An argument is two people sharing their ignorance.

    A discussion is two people sharing their understanding, even when they disagree.

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    Senior Member yeghor's Avatar
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    Quote Originally Posted by uumlau View Post
    Everything you suggest is self consistent and plausible. It's nearly impossible to determine whether it is all true in the case of your father. Just remember that you're typing him based on his behavior, and that his type is not "causing" his behavior. The main use of typology in these cases is to figure out how to work around various kinds of difficulties. Even then, for Enneagram, it is for one to figure out how to handle one's own difficulties, as it's rather difficult to direct/compel others to let go of their neuroses. It isn't like MBTI where type give you an idea of how to communicate and present ideas.
    OK thanks...

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    Quote Originally Posted by yeghor View Post
    @uumlau @PeaceBaby @Ene

    I assume an unhealthy enneagram 9 wants serenity and non-conflict in his\her environment so bad that he\she starts denying that there's any chaos and conflict around him, brushes problems under the rug, leaving them unresolved...

    My father does this avoiding\denying problems for the sake of maintaining "his" "peace" of mind... I think this is what unhealthy 9s do... Internal peacemaking rather than external peacemaking... a desire to maintain internal harmony rather than external... If the external environment is not peaceful, deny it and maintain internal harmony at any cost...or if all else fails leave the environment?

    I believe my father's an ISTJ by the way... So does it sound plausible?
    Follow the arrows downwards at the bottom of this page to get an image of how a 9 can bottom out under stress and poor health: https://sites.google.com/site/upatel8/personlitytype9

  8. #8
    Senior Member ceecee's Avatar
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    Quote Originally Posted by yeghor View Post
    @uumlau @PeaceBaby @Ene

    I assume an unhealthy enneagram 9 wants serenity and non-conflict in his\her environment so bad that he\she starts denying that there's any chaos and conflict around him, brushes problems under the rug, leaving them unresolved...

    My father does this avoiding\denying problems for the sake of maintaining "his" "peace" of mind... I think this is what unhealthy 9s do... Internal peacemaking rather than external peacemaking... a desire to maintain internal harmony rather than external... If the external environment is not peaceful, deny it and maintain internal harmony at any cost...or if all else fails leave the environment?

    I believe my father's an ISTJ by the way... So does it sound plausible?
    Yes. I think a healthy 9 would want to talk things out or resolve issues so that they can have real harmony, internally and externally. I think unresolved issues would eventually drive them crazy. This is what my husband would do, although he is an ENFJ, probably a 9w8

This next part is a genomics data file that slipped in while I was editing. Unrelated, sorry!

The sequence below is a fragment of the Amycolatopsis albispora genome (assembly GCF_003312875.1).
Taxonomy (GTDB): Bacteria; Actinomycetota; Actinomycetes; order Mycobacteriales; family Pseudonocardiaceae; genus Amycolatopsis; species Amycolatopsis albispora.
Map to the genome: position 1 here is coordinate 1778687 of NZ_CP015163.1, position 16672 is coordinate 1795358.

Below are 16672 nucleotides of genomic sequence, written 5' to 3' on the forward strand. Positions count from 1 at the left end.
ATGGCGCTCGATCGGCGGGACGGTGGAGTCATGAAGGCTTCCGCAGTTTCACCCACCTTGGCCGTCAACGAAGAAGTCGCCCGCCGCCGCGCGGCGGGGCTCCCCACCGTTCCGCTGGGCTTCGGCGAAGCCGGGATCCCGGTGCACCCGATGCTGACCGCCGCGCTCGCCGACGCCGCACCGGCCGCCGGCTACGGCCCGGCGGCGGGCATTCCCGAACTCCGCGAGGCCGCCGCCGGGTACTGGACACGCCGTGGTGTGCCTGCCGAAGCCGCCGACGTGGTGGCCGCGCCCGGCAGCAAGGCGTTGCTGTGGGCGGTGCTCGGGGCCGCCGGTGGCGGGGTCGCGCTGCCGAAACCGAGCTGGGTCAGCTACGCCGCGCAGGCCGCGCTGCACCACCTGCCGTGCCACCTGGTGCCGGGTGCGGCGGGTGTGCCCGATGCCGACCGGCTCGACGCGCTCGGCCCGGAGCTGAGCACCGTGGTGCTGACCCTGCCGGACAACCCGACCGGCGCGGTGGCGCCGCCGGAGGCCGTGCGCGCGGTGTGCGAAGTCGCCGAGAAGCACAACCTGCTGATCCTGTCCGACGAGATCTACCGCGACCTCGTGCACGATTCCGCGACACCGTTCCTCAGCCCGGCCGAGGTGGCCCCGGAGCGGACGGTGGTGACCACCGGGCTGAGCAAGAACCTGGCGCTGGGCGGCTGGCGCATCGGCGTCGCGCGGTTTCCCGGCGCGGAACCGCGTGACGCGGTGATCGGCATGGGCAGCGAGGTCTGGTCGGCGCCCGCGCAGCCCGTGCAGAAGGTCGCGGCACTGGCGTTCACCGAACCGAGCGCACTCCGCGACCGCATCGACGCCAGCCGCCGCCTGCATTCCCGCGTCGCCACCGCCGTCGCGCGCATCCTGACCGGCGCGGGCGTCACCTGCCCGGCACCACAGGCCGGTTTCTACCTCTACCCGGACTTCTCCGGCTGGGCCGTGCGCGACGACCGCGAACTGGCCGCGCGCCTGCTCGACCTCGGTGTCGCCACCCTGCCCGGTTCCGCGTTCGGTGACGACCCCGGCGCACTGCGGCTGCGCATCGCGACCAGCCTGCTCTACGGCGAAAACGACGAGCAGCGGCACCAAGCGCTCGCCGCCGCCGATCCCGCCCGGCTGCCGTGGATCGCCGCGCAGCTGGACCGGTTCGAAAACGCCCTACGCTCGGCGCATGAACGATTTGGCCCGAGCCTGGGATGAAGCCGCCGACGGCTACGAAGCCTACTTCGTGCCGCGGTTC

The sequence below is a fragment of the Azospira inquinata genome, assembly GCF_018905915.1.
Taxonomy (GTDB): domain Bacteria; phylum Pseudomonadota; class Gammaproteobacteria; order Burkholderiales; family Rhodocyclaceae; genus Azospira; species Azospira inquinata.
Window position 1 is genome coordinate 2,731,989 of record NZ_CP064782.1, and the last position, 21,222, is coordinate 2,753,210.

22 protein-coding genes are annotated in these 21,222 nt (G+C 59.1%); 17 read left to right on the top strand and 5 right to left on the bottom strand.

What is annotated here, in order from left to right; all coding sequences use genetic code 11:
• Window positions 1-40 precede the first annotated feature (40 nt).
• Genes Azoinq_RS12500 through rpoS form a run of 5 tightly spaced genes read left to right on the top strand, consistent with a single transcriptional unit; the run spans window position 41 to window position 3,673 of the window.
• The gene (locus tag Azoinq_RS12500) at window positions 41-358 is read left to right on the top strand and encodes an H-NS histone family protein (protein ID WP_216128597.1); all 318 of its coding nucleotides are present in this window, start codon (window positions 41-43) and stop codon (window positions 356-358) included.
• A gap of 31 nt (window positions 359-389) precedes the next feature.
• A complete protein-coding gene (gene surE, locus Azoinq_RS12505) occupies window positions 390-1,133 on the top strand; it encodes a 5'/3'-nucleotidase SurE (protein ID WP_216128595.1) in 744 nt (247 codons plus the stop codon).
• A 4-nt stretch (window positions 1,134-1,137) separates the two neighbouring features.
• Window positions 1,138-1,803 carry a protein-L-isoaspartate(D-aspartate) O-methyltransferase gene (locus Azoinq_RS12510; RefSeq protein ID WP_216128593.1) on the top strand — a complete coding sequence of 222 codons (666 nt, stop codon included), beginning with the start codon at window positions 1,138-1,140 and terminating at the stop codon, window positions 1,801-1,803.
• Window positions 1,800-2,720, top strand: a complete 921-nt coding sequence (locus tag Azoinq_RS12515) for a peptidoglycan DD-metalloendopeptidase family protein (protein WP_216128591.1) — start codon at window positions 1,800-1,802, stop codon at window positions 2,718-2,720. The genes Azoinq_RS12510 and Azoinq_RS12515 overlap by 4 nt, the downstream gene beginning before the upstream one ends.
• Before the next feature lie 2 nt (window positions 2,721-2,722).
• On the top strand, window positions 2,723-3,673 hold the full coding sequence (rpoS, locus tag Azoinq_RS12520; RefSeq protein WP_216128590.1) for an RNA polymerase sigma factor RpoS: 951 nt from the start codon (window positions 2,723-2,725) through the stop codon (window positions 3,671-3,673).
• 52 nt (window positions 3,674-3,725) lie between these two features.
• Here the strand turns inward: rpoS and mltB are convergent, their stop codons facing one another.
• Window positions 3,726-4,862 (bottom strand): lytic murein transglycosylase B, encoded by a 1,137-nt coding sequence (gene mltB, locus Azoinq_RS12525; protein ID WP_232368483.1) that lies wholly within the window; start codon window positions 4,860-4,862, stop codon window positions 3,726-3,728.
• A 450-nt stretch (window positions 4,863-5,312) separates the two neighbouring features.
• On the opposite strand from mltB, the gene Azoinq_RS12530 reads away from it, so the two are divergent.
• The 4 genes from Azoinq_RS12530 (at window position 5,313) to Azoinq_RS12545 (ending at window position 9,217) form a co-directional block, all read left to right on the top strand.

I like to rock n' roll all night and *part* of every day. I usually have errands... I can only rock from like 1-3.

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    Happy Dancer uumlau's Avatar
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    Quote Originally Posted by ceecee View Post
    Yes. I think a healthy 9 would want to talk things out or resolve issues so that they can have real harmony, internally and externally. I think unresolved issues would eventually drive them crazy. This is what my husband would do, although he is an ENFJ, probably a 9w8
    The problem is that average/unhealthy 9s don't realize they're being driven crazy. Totally serious on this.
    An argument is two people sharing their ignorance.

    A discussion is two people sharing their understanding, even when they disagree.

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    Senior Member ceecee's Avatar
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    Quote Originally Posted by uumlau View Post
    The problem is that average/unhealthy 9s don't realize they're being driven crazy. Totally serious on this.
    I know you are and I can actually see this was likely the case when my ENFJ was younger, probably in his 20's. Once they realize it, they're good but it's getting them there. Maybe I'm taking too much credit for it but I know I had an impact in this area for him. I say that because in the beginning, we had conversations like this:

    Was that worth a confrontation?



    Ok.

    Its funny to look back on it now but that's how it went. I would say he brings up issues at least half of the time when they exist. He isn't afraid to say WTF? to anyone, although it's very diplomatic, especially with me.
    I like to rock n' roll all night and *part* of every day. I usually have errands... I can only rock from like 1-3.